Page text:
John Selden. Mare clausum: seu de dominio maris, libri duo. London: excudebat Will. Stanesbeius, pro Richardo Meighen, 1635. First Edition.
Evill Speaking: “Speake not ill of A great enemy; but rather give him good words, that he may use you the better, if you happen to fall into his hands.” Table-Talk.
Mare clausum was probably the most widely read of all Selden’s treatises. The work considered the question of dominion of the seas. The title literally translated from Latin means “enclosed sea,” in pointed opposition to the work Mare liberum, or “free sea,” published by Hugo Grotius in 1609. While Grotius, a prominent Dutch legal scholar, argued that the sea was openly navigable by all countries for trade, Selden countered that the sea was as subject to a country’s private dominion as land. Ultimately, the inexorable growth of global trade favored the cause of Grotius. Nonetheless, Mare clausum provided the basis of England’s official position on the seas for over 100 years. Although in time Selden's argument failed, his participation in the debate helped launch the field of modern international law. Mare clausum has a secure place in the canon of classic legal texts. Thomas Jefferson owned two copies, which, when he sold his book collection, formed part of the cornerstone of the fledgling Library of Congress. Shown below is a post-Restoration edition of the same work in English. The publication of Mare clausum was itself dramatic. Selden first drafted a version in 1618, but James I withdrew permission to publish it for fear of antagonizing the king of Denmark. Selden eventually published an updated draft in 1635, perhaps as a peace offering to Charles I. The book’s preface contains the dedication Pontus quousque serviet illi, “The sea will also submit to him,” a sentiment that also alludes obliquely to Selden’s own acquiescence. With this go-round, Selden’s views definitely appealed to Charles I—the king ordered a copy to be kept in the Council chest, another in the Court of Exchequer, and a third in the Court of Admiralty.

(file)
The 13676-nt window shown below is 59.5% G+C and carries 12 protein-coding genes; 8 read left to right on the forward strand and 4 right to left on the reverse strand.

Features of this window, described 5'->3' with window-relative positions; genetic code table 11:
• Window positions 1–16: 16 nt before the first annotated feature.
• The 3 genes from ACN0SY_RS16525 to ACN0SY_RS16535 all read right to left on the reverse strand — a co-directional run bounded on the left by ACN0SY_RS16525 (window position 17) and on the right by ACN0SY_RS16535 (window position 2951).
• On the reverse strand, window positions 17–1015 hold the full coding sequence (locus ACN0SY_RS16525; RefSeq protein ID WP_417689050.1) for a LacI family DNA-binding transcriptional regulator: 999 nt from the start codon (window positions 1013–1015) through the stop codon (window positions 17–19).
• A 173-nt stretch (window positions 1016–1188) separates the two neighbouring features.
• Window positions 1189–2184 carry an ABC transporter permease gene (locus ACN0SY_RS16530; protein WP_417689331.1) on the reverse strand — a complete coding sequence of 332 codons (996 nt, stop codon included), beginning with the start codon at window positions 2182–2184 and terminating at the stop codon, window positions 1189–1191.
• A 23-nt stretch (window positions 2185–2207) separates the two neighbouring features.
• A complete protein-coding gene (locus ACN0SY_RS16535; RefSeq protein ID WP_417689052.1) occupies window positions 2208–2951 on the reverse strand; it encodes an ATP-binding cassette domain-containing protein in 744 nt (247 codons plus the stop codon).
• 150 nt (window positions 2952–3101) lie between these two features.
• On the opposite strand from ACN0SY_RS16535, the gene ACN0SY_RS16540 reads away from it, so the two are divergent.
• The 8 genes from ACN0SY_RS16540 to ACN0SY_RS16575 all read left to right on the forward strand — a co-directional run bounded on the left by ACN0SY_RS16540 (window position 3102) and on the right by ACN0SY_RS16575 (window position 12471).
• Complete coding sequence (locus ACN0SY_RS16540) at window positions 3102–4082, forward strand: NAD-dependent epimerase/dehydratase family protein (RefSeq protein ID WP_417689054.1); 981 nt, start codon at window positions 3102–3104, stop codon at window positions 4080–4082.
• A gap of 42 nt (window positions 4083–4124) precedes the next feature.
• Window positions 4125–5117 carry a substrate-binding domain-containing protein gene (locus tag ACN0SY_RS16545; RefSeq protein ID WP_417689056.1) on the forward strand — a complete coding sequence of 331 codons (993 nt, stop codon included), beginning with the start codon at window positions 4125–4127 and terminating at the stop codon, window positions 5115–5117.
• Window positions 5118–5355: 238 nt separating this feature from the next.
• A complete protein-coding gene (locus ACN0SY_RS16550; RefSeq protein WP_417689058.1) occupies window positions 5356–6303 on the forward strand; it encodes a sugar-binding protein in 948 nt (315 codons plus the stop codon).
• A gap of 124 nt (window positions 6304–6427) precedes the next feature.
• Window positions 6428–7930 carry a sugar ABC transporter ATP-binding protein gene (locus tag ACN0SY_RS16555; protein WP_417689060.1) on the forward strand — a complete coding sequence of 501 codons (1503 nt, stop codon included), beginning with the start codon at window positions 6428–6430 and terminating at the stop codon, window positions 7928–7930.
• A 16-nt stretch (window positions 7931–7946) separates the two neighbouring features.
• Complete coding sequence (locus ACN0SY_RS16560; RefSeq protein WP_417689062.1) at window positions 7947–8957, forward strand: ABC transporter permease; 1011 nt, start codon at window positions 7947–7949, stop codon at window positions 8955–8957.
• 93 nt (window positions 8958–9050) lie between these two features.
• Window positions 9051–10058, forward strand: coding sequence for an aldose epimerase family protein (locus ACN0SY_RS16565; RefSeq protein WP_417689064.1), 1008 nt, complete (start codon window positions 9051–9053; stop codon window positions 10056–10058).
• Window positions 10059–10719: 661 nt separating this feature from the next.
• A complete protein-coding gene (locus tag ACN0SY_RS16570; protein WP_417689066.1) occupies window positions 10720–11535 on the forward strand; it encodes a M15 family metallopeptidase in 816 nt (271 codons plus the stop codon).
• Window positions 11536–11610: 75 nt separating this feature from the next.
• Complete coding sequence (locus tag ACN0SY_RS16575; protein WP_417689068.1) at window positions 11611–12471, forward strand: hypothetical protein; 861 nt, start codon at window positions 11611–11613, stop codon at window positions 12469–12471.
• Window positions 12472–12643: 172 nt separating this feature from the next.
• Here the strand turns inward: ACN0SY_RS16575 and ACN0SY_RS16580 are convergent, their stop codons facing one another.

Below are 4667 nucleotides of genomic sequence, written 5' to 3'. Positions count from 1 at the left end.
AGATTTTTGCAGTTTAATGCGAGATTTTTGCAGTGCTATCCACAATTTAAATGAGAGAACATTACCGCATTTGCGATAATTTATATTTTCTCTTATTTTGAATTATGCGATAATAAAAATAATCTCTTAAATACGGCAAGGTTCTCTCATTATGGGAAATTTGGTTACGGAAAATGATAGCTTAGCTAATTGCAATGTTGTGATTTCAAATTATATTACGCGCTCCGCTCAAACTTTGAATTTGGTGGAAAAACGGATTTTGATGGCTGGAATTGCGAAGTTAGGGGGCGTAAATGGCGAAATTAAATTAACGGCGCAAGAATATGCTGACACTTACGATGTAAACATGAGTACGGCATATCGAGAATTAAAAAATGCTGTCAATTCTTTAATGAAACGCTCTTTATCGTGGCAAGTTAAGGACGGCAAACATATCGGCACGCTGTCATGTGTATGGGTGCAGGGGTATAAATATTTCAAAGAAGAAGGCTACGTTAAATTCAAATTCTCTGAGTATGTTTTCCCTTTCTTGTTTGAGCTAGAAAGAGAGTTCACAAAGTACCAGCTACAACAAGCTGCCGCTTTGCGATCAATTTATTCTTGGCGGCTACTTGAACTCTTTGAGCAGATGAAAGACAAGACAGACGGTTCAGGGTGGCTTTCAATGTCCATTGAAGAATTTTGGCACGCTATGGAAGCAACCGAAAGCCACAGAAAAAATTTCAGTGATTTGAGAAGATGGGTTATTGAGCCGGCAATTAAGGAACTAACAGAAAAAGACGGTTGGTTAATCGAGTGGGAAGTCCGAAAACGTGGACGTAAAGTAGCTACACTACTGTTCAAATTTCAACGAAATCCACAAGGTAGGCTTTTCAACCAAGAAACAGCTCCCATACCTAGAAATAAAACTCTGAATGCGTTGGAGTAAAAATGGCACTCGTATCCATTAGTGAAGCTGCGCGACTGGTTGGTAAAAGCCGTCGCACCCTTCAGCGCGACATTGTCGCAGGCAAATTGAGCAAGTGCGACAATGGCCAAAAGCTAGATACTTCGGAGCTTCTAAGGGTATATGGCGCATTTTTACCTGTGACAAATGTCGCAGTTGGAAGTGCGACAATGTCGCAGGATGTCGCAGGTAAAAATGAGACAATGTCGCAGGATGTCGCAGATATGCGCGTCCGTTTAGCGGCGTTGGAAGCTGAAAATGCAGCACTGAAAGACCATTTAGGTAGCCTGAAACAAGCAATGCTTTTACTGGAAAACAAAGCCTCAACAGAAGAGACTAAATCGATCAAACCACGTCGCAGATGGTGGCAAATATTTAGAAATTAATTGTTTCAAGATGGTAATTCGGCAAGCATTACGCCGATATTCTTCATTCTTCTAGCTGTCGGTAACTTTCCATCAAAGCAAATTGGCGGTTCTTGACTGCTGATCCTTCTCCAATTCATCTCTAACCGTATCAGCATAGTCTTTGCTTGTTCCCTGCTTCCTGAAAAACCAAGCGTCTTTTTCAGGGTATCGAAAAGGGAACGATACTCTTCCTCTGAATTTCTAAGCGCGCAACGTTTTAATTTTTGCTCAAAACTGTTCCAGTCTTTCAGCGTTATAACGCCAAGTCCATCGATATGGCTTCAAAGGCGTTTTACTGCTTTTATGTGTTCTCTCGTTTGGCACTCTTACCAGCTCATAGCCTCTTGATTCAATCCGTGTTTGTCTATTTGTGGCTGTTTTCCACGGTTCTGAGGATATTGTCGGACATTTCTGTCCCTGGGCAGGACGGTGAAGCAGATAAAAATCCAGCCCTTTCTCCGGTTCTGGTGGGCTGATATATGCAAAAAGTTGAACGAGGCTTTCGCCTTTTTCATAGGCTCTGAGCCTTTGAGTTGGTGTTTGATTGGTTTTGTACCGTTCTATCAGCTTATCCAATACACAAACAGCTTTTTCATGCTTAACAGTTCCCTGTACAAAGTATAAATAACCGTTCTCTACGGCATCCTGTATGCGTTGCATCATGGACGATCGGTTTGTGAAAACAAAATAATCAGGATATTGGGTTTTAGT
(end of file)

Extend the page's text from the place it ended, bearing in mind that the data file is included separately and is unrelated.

The history of the printing of Mare clausum paralells the era’s political reversals. Selden chose to write in Latin for its initial publication in 1635, the learned language of the time. However, with the rise of the Commonwealth and its more populist sentiment, an English translation was commissioned. The translator also replaced the dedication to Charles I with an epistle to the commonwealth. When Charles II was restored to the monarchy, a new printing in 1663 restored the original preface. For those owning the original translation, the Restoration made for an awkward dilemma. This was exactly the situation facing Samuel Pepys, the now famous diarist and then aspiring clerk in the Admiralty, which he rectified by installing the new title page for his copy. As he recounts in his entry for Friday, April 17, 1663: walked “to Paul’s Church Yard, to cause the title of my English Mare clausum to be changed, and the new title, dedicated to the King, to be put to it, because I am ashamed to have the other seen dedicated to the Commonwealth.”
Mare clausum: the Right and Dominion of the Sea in Two Books, Written at First in Latin by That Late Famous and Learned Antiquary John Selden, Esquire; formerly translated into English, and now perfected and restored by J.H. Gent. London: Printed for Andrew Kembe and Edward Thomas, 1663.
Marriage and Divorce in Judaic Law
John Selden. Uxor Ebraica: seu De nuptiis et divortiis ex jure civili, id est, divino & Talmudico, veterum Ebraeorum, libri tres ; ejusdem De successionibus ad leges Ebraeorum in bona defunctorum liber singularis,in pontificatum, libri duo. New edition. Frankfurt am Oder: Sumptibus Jeremiae Schrey, excudit Andr. Becmanus, 1673.